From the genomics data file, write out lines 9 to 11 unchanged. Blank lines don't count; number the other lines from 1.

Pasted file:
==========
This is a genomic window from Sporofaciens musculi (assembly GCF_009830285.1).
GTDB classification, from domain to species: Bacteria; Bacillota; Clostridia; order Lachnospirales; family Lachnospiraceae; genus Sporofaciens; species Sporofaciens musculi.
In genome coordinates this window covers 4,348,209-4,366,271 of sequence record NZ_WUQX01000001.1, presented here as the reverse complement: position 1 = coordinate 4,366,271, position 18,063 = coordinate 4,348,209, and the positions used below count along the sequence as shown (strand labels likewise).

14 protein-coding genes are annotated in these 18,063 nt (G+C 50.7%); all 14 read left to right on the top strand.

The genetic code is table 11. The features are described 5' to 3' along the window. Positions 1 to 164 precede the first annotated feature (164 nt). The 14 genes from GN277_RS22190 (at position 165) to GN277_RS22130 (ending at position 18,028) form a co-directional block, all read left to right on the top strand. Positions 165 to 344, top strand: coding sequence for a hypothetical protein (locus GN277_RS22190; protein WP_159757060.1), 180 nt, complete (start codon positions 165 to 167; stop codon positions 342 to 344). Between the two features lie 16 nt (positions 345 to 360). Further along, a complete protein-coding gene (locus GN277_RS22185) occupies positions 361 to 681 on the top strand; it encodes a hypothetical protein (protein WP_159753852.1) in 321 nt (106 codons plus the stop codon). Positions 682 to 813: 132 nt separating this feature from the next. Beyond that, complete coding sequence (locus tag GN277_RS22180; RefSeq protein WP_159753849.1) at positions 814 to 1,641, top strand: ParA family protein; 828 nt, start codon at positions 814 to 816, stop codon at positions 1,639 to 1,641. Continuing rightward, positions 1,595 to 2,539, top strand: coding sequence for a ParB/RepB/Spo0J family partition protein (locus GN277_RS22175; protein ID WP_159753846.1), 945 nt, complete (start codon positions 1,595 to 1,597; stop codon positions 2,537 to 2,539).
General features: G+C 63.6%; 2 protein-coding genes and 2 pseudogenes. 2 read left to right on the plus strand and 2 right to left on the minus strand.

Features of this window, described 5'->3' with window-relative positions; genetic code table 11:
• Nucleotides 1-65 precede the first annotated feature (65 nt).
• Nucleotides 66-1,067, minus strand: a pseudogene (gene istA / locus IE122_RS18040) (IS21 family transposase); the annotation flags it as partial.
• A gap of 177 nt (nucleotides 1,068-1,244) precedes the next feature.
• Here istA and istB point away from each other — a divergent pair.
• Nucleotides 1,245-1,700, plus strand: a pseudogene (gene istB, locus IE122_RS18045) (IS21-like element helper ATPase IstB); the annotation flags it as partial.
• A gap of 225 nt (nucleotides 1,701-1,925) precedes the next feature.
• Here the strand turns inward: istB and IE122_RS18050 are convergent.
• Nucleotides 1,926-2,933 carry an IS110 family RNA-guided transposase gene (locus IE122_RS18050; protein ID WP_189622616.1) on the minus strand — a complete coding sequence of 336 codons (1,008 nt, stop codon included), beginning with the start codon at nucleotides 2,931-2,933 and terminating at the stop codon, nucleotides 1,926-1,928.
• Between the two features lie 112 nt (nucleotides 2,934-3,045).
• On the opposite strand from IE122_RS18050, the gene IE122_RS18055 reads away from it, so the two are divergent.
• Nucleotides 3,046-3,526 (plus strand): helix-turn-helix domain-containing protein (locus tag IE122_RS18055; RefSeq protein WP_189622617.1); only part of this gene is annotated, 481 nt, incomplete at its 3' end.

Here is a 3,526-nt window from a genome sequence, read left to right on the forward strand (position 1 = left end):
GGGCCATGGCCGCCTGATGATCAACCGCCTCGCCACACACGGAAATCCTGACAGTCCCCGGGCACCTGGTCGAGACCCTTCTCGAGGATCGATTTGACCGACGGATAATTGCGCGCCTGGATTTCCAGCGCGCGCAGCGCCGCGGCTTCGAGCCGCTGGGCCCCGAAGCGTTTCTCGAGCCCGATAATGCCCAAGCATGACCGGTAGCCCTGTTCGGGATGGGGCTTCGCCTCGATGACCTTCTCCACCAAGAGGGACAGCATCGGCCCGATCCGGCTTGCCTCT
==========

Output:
• Nucleotides 66-1,067, minus strand: a pseudogene (gene istA / locus IE122_RS18040) (IS21 family transposase); the annotation flags it as partial.
• A gap of 177 nt (nucleotides 1,068-1,244) precedes the next feature.
• Here istA and istB point away from each other — a divergent pair.